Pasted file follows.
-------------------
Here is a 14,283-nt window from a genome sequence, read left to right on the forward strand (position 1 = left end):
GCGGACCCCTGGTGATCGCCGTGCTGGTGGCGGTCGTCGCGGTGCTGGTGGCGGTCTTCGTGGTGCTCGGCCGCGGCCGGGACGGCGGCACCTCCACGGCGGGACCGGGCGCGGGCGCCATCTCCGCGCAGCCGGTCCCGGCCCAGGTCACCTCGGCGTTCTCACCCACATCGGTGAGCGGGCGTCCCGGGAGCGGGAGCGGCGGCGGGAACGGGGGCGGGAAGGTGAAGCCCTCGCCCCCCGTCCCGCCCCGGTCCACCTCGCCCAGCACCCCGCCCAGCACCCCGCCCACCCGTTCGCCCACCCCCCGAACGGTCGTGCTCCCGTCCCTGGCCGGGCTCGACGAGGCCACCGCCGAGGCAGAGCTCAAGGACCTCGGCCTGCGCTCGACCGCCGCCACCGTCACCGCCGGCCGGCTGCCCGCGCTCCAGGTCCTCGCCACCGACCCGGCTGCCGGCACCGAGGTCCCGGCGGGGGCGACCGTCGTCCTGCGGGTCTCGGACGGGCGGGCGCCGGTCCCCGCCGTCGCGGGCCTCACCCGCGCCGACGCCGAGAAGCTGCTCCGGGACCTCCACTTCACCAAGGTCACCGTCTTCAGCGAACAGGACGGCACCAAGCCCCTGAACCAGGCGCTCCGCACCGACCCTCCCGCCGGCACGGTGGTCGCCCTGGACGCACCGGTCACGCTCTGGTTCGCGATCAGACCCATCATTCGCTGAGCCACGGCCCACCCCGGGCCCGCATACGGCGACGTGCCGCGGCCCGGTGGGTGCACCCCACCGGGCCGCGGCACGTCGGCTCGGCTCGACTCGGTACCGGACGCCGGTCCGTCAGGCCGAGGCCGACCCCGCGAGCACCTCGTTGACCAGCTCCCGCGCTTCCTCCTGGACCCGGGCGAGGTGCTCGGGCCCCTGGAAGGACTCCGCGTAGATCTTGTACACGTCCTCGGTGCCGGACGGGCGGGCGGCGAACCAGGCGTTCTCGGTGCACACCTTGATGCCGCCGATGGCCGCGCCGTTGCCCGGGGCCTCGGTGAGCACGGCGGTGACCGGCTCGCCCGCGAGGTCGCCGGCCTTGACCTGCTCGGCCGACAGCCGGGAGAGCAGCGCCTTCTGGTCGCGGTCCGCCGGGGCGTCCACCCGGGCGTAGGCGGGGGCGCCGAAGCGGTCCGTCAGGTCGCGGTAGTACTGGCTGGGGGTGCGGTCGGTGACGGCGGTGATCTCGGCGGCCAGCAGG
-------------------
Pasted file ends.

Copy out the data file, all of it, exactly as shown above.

Here is a 14,283-nt window from a genome sequence, read left to right on the forward strand (position 1 = left end):
GCGGACCCCTGGTGATCGCCGTGCTGGTGGCGGTCGTCGCGGTGCTGGTGGCGGTCTTCGTGGTGCTCGGCCGCGGCCGGGACGGCGGCACCTCCACGGCGGGACCGGGCGCGGGCGCCATCTCCGCGCAGCCGGTCCCGGCCCAGGTCACCTCGGCGTTCTCACCCACATCGGTGAGCGGGCGTCCCGGGAGCGGGAGCGGCGGCGGGAACGGGGGCGGGAAGGTGAAGCCCTCGCCCCCCGTCCCGCCCCGGTCCACCTCGCCCAGCACCCCGCCCAGCACCCCGCCCACCCGTTCGCCCACCCCCCGAACGGTCGTGCTCCCGTCCCTGGCCGGGCTCGACGAGGCCACCGCCGAGGCAGAGCTCAAGGACCTCGGCCTGCGCTCGACCGCCGCCACCGTCACCGCCGGCCGGCTGCCCGCGCTCCAGGTCCTCGCCACCGACCCGGCTGCCGGCACCGAGGTCCCGGCGGGGGCGACCGTCGTCCTGCGGGTCTCGGACGGGCGGGCGCCGGTCCCCGCCGTCGCGGGCCTCACCCGCGCCGACGCCGAGAAGCTGCTCCGGGACCTCCACTTCACCAAGGTCACCGTCTTCAGCGAACAGGACGGCACCAAGCCCCTGAACCAGGCGCTCCGCACCGACCCTCCCGCCGGCACGGTGGTCGCCCTGGACGCACCGGTCACGCTCTGGTTCGCGATCAGACCCATCATTCGCTGAGCCACGGCCCACCCCGGGCCCGCATACGGCGACGTGCCGCGGCCCGGTGGGTGCACCCCACCGGGCCGCGGCACGTCGGCTCGGCTCGACTCGGTACCGGACGCCGGTCCGTCAGGCCGAGGCCGACCCCGCGAGCACCTCGTTGACCAGCTCCCGCGCTTCCTCCTGGACCCGGGCGAGGTGCTCGGGCCCCTGGAAGGACTCCGCGTAGATCTTGTACACGTCCTCGGTGCCGGACGGGCGGGCGGCGAACCAGGCGTTCTCGGTGCACACCTTGATGCCGCCGATGGCCGCGCCGTTGCCCGGGGCCTCGGTGAGCACGGCGGTGACCGGCTCGCCCGCGAGGTCGCCGGCCTTGACCTGCTCGGCCGACAGCCGGGAGAGCAGCGCCTTCTGGTCGCGGTCCGCCGGGGCGTCCACCCGGGCGTAGGCGGGGGCGCCGAAGCGGTCCGTCAGGTCGCGGTAGTACTGGCTGGGGGTGCGGTCGGTGACGGCGGTGATCTCGGCGGCCAGCAGG